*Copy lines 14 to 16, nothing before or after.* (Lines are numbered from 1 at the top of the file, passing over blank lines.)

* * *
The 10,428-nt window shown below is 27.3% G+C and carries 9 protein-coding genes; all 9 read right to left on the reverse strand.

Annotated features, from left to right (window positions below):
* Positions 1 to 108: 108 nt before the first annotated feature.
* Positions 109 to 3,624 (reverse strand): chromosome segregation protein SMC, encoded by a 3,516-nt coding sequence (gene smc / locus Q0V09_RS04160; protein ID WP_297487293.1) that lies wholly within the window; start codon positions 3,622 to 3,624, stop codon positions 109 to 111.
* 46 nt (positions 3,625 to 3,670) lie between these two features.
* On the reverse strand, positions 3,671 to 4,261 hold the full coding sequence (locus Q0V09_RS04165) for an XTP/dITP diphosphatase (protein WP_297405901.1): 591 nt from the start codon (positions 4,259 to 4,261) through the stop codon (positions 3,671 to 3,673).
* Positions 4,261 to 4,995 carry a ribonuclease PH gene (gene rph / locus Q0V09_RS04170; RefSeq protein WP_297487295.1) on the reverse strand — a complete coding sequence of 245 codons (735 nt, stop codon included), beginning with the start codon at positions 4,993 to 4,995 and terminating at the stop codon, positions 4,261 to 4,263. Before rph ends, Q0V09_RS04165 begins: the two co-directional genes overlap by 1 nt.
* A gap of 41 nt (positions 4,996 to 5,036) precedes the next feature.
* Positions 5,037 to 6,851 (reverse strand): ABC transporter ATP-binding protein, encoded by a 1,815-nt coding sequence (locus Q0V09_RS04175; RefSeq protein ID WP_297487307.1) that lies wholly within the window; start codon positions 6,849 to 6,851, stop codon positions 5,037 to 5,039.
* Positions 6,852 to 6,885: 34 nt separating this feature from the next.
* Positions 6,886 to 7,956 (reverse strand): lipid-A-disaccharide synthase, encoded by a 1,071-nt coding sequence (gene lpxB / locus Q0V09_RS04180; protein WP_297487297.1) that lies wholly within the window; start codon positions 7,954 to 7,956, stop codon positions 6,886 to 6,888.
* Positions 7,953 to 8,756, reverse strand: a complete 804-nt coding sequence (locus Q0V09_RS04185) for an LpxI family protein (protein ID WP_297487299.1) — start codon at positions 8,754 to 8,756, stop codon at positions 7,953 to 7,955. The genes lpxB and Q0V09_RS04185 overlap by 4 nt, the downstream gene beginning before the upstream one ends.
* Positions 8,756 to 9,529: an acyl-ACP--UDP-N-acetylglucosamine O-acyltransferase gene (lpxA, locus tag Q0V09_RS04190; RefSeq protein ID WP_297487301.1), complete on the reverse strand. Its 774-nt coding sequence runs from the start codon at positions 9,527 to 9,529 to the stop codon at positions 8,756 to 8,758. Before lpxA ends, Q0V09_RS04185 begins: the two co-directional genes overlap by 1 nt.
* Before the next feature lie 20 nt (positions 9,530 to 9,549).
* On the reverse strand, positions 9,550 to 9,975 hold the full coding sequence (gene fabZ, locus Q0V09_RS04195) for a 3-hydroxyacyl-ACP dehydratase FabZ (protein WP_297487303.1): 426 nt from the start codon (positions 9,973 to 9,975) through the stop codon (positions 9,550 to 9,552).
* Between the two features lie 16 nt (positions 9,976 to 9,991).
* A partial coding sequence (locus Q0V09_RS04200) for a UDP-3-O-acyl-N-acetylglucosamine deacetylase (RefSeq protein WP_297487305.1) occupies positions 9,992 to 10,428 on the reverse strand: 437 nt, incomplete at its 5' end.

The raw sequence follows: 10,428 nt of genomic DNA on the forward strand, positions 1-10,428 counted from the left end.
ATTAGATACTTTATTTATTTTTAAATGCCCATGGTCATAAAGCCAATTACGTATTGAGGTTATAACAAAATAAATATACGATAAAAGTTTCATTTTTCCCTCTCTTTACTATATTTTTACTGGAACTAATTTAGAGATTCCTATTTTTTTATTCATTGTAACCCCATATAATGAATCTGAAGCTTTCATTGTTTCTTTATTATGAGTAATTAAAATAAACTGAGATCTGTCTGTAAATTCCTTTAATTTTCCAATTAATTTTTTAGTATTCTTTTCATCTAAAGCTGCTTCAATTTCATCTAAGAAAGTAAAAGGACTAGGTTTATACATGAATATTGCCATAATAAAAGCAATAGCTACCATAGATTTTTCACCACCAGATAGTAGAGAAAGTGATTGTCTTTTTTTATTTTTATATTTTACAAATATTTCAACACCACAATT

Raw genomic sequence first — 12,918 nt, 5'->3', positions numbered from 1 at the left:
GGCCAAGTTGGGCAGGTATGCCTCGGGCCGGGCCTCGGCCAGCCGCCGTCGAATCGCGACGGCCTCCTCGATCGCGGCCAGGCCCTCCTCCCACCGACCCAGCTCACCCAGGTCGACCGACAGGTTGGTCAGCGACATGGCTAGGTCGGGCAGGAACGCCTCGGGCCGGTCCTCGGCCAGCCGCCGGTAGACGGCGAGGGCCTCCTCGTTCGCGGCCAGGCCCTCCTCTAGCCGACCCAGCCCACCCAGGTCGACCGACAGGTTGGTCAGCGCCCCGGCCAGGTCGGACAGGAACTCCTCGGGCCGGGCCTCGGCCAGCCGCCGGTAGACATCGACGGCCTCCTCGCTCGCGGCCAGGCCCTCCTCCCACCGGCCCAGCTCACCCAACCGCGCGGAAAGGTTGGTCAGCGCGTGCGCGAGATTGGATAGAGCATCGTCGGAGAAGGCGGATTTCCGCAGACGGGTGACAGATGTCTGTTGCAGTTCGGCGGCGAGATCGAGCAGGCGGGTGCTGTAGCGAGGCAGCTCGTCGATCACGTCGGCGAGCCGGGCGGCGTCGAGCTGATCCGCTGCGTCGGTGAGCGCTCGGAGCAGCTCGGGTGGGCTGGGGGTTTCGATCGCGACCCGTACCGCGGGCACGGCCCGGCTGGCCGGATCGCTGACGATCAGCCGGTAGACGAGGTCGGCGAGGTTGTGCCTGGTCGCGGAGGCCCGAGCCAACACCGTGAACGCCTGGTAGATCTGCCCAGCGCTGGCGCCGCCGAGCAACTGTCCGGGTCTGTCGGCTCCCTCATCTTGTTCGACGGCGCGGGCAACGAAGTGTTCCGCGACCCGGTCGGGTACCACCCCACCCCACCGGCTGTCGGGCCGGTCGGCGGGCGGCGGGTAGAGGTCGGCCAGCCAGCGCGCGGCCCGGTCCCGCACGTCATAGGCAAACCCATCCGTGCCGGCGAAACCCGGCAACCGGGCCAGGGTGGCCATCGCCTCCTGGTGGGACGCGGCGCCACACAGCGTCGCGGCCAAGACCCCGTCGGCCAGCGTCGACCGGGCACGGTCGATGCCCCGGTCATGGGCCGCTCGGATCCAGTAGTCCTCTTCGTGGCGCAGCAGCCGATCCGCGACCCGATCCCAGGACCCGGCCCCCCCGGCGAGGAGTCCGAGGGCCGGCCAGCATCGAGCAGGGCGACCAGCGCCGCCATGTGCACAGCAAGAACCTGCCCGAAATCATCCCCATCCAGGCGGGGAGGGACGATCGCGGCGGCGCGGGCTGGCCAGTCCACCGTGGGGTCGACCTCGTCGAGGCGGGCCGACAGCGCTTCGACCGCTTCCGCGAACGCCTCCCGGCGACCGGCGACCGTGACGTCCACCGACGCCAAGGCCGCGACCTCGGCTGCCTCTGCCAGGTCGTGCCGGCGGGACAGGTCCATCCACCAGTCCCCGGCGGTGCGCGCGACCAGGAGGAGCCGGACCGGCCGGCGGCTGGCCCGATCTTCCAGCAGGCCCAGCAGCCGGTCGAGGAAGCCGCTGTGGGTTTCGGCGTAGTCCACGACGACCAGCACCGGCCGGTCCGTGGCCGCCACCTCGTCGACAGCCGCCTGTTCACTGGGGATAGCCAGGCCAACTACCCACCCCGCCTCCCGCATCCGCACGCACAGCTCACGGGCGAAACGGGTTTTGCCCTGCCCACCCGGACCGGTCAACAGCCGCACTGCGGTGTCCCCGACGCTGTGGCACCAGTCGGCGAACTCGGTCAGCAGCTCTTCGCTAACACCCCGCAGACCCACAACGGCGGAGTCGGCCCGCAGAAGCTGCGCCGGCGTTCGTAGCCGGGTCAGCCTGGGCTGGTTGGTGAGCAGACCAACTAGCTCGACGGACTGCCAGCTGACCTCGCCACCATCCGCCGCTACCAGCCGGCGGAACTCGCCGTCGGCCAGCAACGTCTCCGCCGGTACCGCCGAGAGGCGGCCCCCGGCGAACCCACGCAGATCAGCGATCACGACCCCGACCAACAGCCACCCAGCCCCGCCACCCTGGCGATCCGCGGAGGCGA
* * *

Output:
* Before the next feature lie 20 nt (positions 9,530 to 9,549).
* On the reverse strand, positions 9,550 to 9,975 hold the full coding sequence (gene fabZ, locus Q0V09_RS04195) for a 3-hydroxyacyl-ACP dehydratase FabZ (protein WP_297487303.1): 426 nt from the start codon (positions 9,973 to 9,975) through the stop codon (positions 9,550 to 9,552).
* Between the two features lie 16 nt (positions 9,976 to 9,991).